Philosophically speaking, there are two significant schools of thought regarding the issue of freedom.  Libertarians such as Sartre believed that people are entirely free to do as they choose, whilst accepting that the consequences of our actions are entirely our own responsibility.  Freedom then becomes both our biggest gift and most burdensome curse – we are entirely free to do as we will, but we can only blame ourselves for our circumstances and the outcomes of our choices.

For Sartre, it is true that there are some things about ourselves we cannot change, and he calls this our facticity.  For example, I cannot change who my parents are, or where I was born.  However, Sartre does not see these factors as limitations of our freedom.  This is because, as creatures with imagination and creativity, we always have the ability to imagine ourselves as different from the person we currently are.  We can choose how to react to the things we can’t change about ourselves – I cannot change where I was born, but I can choose if I tell people proudly, or hide it, if I spend my life there, or never visit again.  I can choose to fall into the stereotype of people that were born in my particular area, or I can reject that entirely.  I do not have to be determined by the things I cannot control.  Existential psychotherapy then takes this principle to help clients to consider what stories they tell themselves about their past, and how these can be re-examined in such a way that allows us to take responsibility for ourselves.  This means that, rather than attributing blame for our circumstances to others (and in the process handing over our power to change ourselves to them) we come to see ourselves as the architects of our own destiny.

Determinist philosophers see things very differently.  Behaviourists such as B.F. Skinner suggested that all behaviour is determined by environmental factors, and that freedom is an illusion arising from our lack of awareness concerning how we are manipulated by our environment.  He demonstrated this extensively in his studies with animals, using processes of conditioning to modify the behaviours of rats and pigeons.  Cognitive behavioural therapists then use this idea to help us to explore how we can ‘re-condition’ ourselves in relation to our environment.  If being in a crowded place makes us anxious, we can examine what thoughts and physiological associations with have with crowded places, begin to question these and, over time, train ourselves to react differently by replacing old behaviours and cognitions with new ones.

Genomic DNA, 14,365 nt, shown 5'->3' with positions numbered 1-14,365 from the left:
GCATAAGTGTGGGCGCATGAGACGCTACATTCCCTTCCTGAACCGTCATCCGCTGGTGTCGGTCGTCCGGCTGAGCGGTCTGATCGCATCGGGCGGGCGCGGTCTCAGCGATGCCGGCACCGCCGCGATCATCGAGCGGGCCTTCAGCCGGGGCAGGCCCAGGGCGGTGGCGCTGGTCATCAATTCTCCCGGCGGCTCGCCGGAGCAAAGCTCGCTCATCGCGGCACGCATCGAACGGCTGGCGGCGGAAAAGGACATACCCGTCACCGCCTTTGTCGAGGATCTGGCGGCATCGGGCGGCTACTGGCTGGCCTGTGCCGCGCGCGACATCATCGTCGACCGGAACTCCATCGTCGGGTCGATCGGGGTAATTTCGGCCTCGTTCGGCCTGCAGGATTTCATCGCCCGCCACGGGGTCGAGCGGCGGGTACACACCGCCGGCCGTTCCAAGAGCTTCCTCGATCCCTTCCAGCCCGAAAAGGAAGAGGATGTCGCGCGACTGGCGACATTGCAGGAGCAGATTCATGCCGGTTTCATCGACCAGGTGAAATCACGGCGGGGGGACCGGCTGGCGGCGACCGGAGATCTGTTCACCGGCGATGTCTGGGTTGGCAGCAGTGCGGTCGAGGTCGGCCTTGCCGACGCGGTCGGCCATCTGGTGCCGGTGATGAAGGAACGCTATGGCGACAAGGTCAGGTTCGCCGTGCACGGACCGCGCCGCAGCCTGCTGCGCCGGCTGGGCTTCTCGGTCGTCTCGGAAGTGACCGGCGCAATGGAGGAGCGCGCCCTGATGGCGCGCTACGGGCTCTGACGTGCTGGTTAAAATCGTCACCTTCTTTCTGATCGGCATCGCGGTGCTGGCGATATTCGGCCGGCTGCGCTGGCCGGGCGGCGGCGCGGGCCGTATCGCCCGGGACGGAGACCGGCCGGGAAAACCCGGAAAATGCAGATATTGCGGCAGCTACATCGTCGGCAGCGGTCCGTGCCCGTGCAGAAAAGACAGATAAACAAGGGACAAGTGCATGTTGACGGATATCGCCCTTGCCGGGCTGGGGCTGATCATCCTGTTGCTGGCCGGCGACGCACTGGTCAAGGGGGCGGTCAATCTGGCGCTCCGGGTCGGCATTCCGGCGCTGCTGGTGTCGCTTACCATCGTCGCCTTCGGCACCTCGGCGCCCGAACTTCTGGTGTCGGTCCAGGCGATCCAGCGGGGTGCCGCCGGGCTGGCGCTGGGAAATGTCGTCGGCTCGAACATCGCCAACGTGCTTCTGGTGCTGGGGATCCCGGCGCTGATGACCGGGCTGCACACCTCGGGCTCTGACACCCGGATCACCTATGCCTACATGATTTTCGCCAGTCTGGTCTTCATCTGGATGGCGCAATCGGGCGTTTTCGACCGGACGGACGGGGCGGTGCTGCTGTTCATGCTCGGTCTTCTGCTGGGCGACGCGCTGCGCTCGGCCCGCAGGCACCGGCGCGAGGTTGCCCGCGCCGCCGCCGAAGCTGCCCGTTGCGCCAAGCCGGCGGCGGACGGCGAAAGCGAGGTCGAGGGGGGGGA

The waters are muddied somewhat with the difficulty of understanding the nature of the human mind and thought.  Scientific materialism would suggest that all effects have causes, and that any brain activity must have a physical cause, rather than spontaneously arising from nothing.  If we accept the idea of mind-brain identity (that is, the idea that your mind and your brain are the same thing and consciousness is identical to brain activity) then research suggests that our brains actually make decisions before our conscious mind is even aware of them.  Coupled with the fact that idea of wave-particle duality seems to demonstrate that particles on the sub-atomic level behave randomly and unpredictably, but also change when they are observed, it seems that we have a long way to wade through the quagmire before we reach a concrete conclusion about the nature or existence of freedom.

Whichever philosophical model of freedom one accepts, it seems that the idea of personal choice and empowerment are crucial in giving us a sense of control over our lives, which is a fundamental aspect of the therapeutic process.  Even if we accept a deterministic perspective of human nature, understanding the ways in which we have been conditioned to respond to our environment, or the ways in which our genes or biology may influence us, may be crucial in allowing us to let go of old patterns of relating and behaving (even if this ‘letting go’ is itself determined by its antecedent causes!).  Until we understand the nature of consciousness, there may be no firm answer to the problem of free will.  Perhaps however, we have a choice as to whether to take active control of the things we feel responsible for, or to simply surrender to the things that feel inevitable.  And perhaps there is no real choice at all.

Love and Desire: why we want what we can’t have, and have what we can’t want

“What is it about transgression that makes desire so potent?”

Esther Perel